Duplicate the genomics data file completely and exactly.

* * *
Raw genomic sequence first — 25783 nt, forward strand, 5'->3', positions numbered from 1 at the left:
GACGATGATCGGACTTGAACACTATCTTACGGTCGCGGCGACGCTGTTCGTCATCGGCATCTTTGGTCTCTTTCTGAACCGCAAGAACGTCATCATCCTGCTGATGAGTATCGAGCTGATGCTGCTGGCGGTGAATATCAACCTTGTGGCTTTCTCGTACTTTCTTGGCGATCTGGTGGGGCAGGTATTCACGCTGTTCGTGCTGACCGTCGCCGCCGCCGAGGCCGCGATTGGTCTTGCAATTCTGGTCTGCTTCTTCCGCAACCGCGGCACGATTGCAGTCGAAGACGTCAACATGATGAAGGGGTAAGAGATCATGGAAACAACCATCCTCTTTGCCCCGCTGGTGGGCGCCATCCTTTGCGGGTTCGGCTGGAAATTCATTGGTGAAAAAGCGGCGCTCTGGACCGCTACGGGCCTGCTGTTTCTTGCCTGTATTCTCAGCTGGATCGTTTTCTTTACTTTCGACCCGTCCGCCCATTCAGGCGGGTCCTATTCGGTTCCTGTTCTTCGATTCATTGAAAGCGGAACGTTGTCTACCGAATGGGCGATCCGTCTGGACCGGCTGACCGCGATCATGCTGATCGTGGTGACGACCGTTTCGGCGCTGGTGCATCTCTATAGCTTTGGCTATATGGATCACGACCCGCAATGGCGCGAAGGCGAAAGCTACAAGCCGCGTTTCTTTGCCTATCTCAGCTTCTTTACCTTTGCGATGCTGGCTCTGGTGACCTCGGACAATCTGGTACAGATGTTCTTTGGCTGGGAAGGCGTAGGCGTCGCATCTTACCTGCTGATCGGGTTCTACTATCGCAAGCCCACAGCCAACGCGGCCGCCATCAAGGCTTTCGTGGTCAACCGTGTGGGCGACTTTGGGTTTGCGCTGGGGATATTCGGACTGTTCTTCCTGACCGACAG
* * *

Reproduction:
Raw genomic sequence first — 25783 nt, forward strand, 5'->3', positions numbered from 1 at the left:
GACGATGATCGGACTTGAACACTATCTTACGGTCGCGGCGACGCTGTTCGTCATCGGCATCTTTGGTCTCTTTCTGAACCGCAAGAACGTCATCATCCTGCTGATGAGTATCGAGCTGATGCTGCTGGCGGTGAATATCAACCTTGTGGCTTTCTCGTACTTTCTTGGCGATCTGGTGGGGCAGGTATTCACGCTGTTCGTGCTGACCGTCGCCGCCGCCGAGGCCGCGATTGGTCTTGCAATTCTGGTCTGCTTCTTCCGCAACCGCGGCACGATTGCAGTCGAAGACGTCAACATGATGAAGGGGTAAGAGATCATGGAAACAACCATCCTCTTTGCCCCGCTGGTGGGCGCCATCCTTTGCGGGTTCGGCTGGAAATTCATTGGTGAAAAAGCGGCGCTCTGGACCGCTACGGGCCTGCTGTTTCTTGCCTGTATTCTCAGCTGGATCGTTTTCTTTACTTTCGACCCGTCCGCCCATTCAGGCGGGTCCTATTCGGTTCCTGTTCTTCGATTCATTGAAAGCGGAACGTTGTCTACCGAATGGGCGATCCGTCTGGACCGGCTGACCGCGATCATGCTGATCGTGGTGACGACCGTTTCGGCGCTGGTGCATCTCTATAGCTTTGGCTATATGGATCACGACCCGCAATGGCGCGAAGGCGAAAGCTACAAGCCGCGTTTCTTTGCCTATCTCAGCTTCTTTACCTTTGCGATGCTGGCTCTGGTGACCTCGGACAATCTGGTACAGATGTTCTTTGGCTGGGAAGGCGTAGGCGTCGCATCTTACCTGCTGATCGGGTTCTACTATCGCAAGCCCACAGCCAACGCGGCCGCCATCAAGGCTTTCGTGGTCAACCGTGTGGGCGACTTTGGGTTTGCGCTGGGGATATTCGGACTGTTCTTCCTGACCGACAG